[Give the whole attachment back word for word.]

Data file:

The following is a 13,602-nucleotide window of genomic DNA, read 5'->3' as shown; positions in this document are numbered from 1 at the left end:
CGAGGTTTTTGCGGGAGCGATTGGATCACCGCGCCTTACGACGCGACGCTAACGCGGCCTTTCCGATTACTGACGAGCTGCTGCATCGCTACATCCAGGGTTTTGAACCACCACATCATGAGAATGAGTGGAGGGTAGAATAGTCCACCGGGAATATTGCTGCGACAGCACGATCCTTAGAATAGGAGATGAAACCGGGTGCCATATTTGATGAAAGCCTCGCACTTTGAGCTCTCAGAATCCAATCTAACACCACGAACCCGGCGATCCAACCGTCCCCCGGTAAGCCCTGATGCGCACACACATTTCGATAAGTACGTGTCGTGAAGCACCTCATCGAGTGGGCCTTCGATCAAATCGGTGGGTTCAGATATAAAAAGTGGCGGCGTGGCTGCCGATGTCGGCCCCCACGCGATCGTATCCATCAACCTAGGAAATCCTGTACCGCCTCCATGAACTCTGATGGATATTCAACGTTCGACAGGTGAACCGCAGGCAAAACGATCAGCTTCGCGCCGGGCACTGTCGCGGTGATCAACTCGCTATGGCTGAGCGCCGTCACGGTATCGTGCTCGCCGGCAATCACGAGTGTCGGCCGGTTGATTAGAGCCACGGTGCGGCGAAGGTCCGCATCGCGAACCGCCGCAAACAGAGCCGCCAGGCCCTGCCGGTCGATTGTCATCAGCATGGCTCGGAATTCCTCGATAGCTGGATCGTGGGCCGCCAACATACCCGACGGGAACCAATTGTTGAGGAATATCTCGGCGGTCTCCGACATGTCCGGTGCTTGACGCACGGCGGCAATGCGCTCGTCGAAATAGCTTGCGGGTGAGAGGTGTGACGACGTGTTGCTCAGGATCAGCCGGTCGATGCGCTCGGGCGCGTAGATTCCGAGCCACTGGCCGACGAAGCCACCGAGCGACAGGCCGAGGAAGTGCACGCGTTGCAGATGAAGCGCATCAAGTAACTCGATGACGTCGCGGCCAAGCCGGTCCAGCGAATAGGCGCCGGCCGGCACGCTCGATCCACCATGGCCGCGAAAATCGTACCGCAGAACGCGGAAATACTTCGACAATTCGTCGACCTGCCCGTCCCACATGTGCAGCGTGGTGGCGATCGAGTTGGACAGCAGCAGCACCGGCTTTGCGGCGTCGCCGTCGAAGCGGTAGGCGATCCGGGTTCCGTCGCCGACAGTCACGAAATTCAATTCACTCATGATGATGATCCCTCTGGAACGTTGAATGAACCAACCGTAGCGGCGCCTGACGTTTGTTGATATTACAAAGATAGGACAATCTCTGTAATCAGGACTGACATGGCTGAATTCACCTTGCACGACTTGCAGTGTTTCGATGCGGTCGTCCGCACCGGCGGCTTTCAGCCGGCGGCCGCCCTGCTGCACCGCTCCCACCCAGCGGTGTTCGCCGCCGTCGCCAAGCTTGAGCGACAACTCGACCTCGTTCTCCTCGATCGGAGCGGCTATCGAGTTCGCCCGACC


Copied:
The following is a 13,602-nucleotide window of genomic DNA, read 5'->3' as shown; positions in this document are numbered from 1 at the left end:
CGAGGTTTTTGCGGGAGCGATTGGATCACCGCGCCTTACGACGCGACGCTAACGCGGCCTTTCCGATTACTGACGAGCTGCTGCATCGCTACATCCAGGGTTTTGAACCACCACATCATGAGAATGAGTGGAGGGTAGAATAGTCCACCGGGAATATTGCTGCGACAGCACGATCCTTAGAATAGGAGATGAAACCGGGTGCCATATTTGATGAAAGCCTCGCACTTTGAGCTCTCAGAATCCAATCTAACACCACGAACCCGGCGATCCAACCGTCCCCCGGTAAGCCCTGATGCGCACACACATTTCGATAAGTACGTGTCGTGAAGCACCTCATCGAGTGGGCCTTCGATCAAATCGGTGGGTTCAGATATAAAAAGTGGCGGCGTGGCTGCCGATGTCGGCCCCCACGCGATCGTATCCATCAACCTAGGAAATCCTGTACCGCCTCCATGAACTCTGATGGATATTCAACGTTCGACAGGTGAACCGCAGGCAAAACGATCAGCTTCGCGCCGGGCACTGTCGCGGTGATCAACTCGCTATGGCTGAGCGCCGTCACGGTATCGTGCTCGCCGGCAATCACGAGTGTCGGCCGGTTGATTAGAGCCACGGTGCGGCGAAGGTCCGCATCGCGAACCGCCGCAAACAGAGCCGCCAGGCCCTGCCGGTCGATTGTCATCAGCATGGCTCGGAATTCCTCGATAGCTGGATCGTGGGCCGCCAACATACCCGACGGGAACCAATTGTTGAGGAATATCTCGGCGGTCTCCGACATGTCCGGTGCTTGACGCACGGCGGCAATGCGCTCGTCGAAATAGCTTGCGGGTGAGAGGTGTGACGACGTGTTGCTCAGGATCAGCCGGTCGATGCGCTCGGGCGCGTAGATTCCGAGCCACTGGCCGACGAAGCCACCGAGCGACAGGCCGAGGAAGTGCACGCGTTGCAGATGAAGCGCATCAAGTAACTCGATGACGTCGCGGCCAAGCCGGTCCAGCGAATAGGCGCCGGCCGGCACGCTCGATCCACCATGGCCGCGAAAATCGTACCGCAGAACGCGGAAATACTTCGACAATTCGTCGACCTGCCCGTCCCACATGTGCAGCGTGGTGGCGATCGAGTTGGACAGCAGCAGCACCGGCTTTGCGGCGTCGCCGTCGAAGCGGTAGGCGATCCGGGTTCCGTCGCCGACAGTCACGAAATTCAATTCACTCATGATGATGATCCCTCTGGAACGTTGAATGAACCAACCGTAGCGGCGCCTGACGTTTGTTGATATTACAAAGATAGGACAATCTCTGTAATCAGGACTGACATGGCTGAATTCACCTTGCACGACTTGCAGTGTTTCGATGCGGTCGTCCGCACCGGCGGCTTTCAGCCGGCGGCCGCCCTGCTGCACCGCTCCCACCCAGCGGTGTTCGCCGCCGTCGCCAAGCTTGAGCGACAACTCGACCTCGTTCTCCTCGATCGGAGCGGCTATCGAGTTCGCCCGACC